Protesters march in Columbus as part of human rights campaign targeting Wendy's


COLUMBUS, Ohio (WSYX/WTTE) -- Hundreds of demonstrators gathered in Goodale Park to help raise more awareness for an issue involved Dublin-based fast food giants Wendy's.

Protesters convened for a rally at Goodale Park then walked to campus, including a stop to picket at the Wendy's on High Street, as they called into question the company's practices regarding its treatment and payment of farm workers.

In January 2014, the national Student/Farmworker Alliance (SFA) launched Boot the Braids, a student-driven effort to get university administrators to stop doing business with Wendy's. In the early 2000s, student successfully "booted the bell" from 25 high school and university campuses, resulting in Taco Bell joining the program. SFA hopes Wendy's will follow suit.

"We depend very much on the people who bring food to our tables and right now we are abusing them when they deserve to be respected and given this protection." said Mara Momenee, an OSU student organizer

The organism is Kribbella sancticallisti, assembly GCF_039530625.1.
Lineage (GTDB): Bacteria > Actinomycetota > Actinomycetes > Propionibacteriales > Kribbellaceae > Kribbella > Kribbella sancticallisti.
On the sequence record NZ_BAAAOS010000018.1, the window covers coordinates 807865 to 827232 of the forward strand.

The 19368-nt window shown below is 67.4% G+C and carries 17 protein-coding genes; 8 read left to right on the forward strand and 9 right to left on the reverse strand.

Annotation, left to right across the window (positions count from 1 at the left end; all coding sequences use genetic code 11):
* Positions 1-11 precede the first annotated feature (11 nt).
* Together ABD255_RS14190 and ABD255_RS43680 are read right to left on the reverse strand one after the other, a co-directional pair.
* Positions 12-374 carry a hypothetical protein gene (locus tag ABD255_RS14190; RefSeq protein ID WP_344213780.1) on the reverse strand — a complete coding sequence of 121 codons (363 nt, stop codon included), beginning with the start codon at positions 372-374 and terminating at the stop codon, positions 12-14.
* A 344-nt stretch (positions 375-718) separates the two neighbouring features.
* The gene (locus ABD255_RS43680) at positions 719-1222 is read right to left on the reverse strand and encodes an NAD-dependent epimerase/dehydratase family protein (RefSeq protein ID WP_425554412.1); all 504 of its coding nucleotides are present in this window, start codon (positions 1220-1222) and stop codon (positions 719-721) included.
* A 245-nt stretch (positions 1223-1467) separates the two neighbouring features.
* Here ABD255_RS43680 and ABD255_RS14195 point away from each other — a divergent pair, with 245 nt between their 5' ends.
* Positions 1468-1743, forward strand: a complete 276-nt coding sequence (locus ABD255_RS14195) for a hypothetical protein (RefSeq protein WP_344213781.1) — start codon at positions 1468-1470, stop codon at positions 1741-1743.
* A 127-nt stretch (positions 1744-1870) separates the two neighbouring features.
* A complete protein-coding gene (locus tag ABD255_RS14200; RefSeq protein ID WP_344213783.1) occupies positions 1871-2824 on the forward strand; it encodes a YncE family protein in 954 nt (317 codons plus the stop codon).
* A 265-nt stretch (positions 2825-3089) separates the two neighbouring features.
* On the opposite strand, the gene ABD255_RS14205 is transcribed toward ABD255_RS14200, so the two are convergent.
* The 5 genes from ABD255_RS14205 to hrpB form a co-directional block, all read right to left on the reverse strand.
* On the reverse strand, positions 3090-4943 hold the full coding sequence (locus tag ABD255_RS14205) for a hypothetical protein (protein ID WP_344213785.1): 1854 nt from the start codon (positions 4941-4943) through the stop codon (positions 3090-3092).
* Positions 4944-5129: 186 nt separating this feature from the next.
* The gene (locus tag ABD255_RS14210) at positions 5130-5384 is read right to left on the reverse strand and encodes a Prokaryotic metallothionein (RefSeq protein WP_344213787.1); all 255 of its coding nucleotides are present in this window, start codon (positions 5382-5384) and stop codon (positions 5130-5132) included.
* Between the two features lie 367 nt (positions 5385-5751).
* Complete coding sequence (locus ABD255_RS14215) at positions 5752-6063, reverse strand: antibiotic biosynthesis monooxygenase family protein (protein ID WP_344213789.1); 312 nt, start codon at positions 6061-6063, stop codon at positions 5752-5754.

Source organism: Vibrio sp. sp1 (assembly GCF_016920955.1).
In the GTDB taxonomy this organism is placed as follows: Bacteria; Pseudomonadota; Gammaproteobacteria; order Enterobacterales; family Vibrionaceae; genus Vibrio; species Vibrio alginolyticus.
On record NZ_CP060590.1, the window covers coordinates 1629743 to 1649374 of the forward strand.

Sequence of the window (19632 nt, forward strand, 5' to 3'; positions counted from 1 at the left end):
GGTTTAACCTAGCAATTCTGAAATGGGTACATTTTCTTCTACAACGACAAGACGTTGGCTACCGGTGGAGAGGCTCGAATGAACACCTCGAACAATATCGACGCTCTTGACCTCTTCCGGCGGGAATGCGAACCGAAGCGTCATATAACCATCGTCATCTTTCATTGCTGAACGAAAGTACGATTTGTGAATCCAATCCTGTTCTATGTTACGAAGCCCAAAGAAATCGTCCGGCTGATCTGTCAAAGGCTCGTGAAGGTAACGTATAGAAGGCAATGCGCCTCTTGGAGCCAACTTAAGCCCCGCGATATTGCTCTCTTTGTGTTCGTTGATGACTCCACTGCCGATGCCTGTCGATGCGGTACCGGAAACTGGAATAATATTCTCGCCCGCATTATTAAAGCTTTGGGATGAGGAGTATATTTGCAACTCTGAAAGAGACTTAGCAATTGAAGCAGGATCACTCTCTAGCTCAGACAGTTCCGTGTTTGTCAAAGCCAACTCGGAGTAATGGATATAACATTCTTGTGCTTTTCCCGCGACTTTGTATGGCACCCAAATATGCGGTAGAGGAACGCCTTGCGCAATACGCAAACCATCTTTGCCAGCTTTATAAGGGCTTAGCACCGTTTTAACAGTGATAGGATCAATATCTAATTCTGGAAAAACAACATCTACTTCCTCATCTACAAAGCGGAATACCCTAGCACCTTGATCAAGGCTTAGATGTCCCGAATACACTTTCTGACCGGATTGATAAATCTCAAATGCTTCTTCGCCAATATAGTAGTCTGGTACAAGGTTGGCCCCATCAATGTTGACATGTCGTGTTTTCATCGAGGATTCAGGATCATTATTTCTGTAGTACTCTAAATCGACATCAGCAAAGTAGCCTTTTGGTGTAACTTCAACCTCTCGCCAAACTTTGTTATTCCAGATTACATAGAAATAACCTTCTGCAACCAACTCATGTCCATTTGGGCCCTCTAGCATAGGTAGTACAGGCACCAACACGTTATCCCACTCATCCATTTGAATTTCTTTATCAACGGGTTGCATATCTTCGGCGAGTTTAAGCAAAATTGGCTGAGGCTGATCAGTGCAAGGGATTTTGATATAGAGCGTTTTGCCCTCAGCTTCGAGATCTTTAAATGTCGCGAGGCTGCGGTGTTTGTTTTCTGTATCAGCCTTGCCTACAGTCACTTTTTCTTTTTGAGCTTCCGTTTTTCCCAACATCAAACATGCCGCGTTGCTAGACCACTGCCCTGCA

Since 2011, the Coalition of Immokalee Workers (CIW) has been organizing to get all major companies using their products to sign the Fair Food Agreement. Under the agreement, companies would pay farmworkers one cent more per pound of tomatoes picked. CIW is a worker-based human rights organization internationally recognized for its achievements in the fields of social responsibility, human trafficking, and gender-based violence at work.

The Fair Food Agreement is a partnership among farmers, farmworkers, and retail food companies that ensures humane wages and working conditions for the workers who pick fruits and vegetables on participating farms.

Nearly two dozen students also went on a week-long fast to pressure Ohio State into terminating its lease with Wendy's

Several large corporations such as Trader Joe's, Walmart, Chipotle, Subway and the previously mentioned Taco Bell already have signed the agreement.

close video ad
Unmutetoggle ad audio on off